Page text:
Appeal from the Order of the State Civil Service Commission in case of Appeal of: Raymond P. Wasilak, No. 1703.
Robert A. Polin, with him Talarico, Polin, Sulman & Lilian, for petitioner.
James P. Deeley, Assistant Attorney General, with him Harry Bowytz, Chief Counsel, and Robert P. Kane, Attorney General, for respondent.
Judges Crumlish, Jr., Wilkinson, Jr. and Mencer, sitting as a panel of three. Opinion by Judge Crumlish, Jr.
[ 35 Pa. Commw. Page 317]
Raymond P. Wasilak (Appellant) has appealed the supplementary adjudication of the State Civil Service Commission (Commission) denying him back pay for the period of approximately six months between his suspension from his duties as a Liquor Store Manager II and his reinstatement. The Commission's action was taken pursuant to Section 951(a) of the Civil Service Act, Act of August 5, 1941, P.L. 752, as amended, 71 P.S. § 741.951(a).
Appellant had been suspended and later removed for reporting to work in a condition unfit to perform his duties, i.e., intoxicated, despite prior warnings. He appealed to the Commission, which found that he was
[ 35 Pa. Commw. Page 318]
not under the influence of alcohol on the day in question and reinstated him, but denied him back pay. When Appellant appealed the denial of back pay to us, we remanded the case for additional findings and conclusions because the Commission had failed to indicate upon what evidence it had relied in denying back pay. Wasilak v. Pennsylvania Liquor Control Board, 27 Pa. Commonwealth Ct. 171, 365 A.2d 910 (1976). On remand, the Commission received no new evidence but made the additional findings that Appellant's conduct and condition on the day in question were such that he failed to meet the standards of performance required of a Manager II and that he was not fit to assume his duties. It further stated that in its earlier adjudication, although there was substantial evidence to support a finding of intoxication, it had given Appellant "the benefit of the doubt" because it was sympathetic to the physical problems which the evidence indicated he was experiencing. Believing it had not abused its discretion in denying back pay, it reaffirmed its earlier decision.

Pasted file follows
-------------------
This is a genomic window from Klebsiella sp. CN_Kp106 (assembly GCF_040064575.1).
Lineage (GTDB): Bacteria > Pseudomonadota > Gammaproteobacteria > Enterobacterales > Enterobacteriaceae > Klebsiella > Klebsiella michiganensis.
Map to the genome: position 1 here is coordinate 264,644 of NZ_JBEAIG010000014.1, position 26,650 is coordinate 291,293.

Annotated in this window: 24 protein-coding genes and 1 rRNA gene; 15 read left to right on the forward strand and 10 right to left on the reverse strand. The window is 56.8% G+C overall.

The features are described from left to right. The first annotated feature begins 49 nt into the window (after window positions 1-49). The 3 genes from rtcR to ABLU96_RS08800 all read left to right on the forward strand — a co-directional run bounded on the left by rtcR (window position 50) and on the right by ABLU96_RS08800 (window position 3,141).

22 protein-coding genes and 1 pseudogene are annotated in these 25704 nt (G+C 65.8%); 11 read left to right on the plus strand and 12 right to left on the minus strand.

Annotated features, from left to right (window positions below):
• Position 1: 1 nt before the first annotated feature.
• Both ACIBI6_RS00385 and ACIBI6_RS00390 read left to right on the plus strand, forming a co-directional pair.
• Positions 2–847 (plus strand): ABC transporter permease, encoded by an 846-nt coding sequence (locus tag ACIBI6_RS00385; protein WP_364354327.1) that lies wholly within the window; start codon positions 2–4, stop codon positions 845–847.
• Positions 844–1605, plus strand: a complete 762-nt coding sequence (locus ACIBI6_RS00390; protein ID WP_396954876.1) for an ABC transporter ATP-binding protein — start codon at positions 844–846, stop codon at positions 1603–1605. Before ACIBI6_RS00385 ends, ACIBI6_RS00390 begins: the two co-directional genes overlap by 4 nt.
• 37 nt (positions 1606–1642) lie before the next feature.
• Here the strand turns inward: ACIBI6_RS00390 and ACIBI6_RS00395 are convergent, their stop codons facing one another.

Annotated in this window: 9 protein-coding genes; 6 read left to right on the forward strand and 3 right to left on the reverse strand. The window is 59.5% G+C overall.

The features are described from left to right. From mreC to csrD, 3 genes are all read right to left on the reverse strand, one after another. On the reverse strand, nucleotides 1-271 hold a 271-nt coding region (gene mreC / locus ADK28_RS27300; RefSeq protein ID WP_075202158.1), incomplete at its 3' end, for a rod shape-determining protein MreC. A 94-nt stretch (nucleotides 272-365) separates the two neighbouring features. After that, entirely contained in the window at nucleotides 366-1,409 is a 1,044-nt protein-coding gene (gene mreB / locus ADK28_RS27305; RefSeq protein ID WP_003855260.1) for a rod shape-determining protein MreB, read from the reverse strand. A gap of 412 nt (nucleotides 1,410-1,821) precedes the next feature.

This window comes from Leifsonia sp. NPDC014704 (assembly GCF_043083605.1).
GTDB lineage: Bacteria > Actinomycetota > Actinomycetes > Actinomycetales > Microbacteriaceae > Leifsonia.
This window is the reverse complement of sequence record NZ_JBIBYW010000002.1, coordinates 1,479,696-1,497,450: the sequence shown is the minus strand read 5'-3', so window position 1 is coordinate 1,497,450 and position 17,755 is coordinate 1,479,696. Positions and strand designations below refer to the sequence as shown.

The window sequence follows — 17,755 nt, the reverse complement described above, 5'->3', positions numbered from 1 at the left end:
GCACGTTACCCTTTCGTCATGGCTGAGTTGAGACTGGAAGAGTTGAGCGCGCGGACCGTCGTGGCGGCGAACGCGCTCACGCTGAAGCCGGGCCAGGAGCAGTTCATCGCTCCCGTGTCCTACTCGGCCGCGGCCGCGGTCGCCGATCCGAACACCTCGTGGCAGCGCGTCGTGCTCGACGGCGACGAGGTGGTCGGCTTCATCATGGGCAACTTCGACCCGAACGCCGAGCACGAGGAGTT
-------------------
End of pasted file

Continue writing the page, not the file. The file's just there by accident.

It is well settled that it is within the proper bounds of the Commission's discretion for it to deny back pay while at the same time finding the evidence insufficient to warrant dismissal. Baron v. Civil Service Commission, 8 Pa. Commonwealth Ct. 6, 301 A.2d 427 (1973). That is exactly what occurred in the instant case, as the Commission explained in its supplementary adjudication. The record demonstrates that the Commission was correct in stating that there exists substantial evidence from which it could have found that Appellant was intoxicated;*fn1 it clearly supports the finding of unfitness. Therefore, contrary to Appellant's contention, it was not inconsistent or contradictory
[ 35 Pa. Commw. Page 319]
of its earlier adjudication for the Commission to find that, while Appellant was not intoxicated, his condition still prevented him from fulfilling his employment duties and his conduct was sufficiently serious to warrant denying him back pay. See Harp v. ...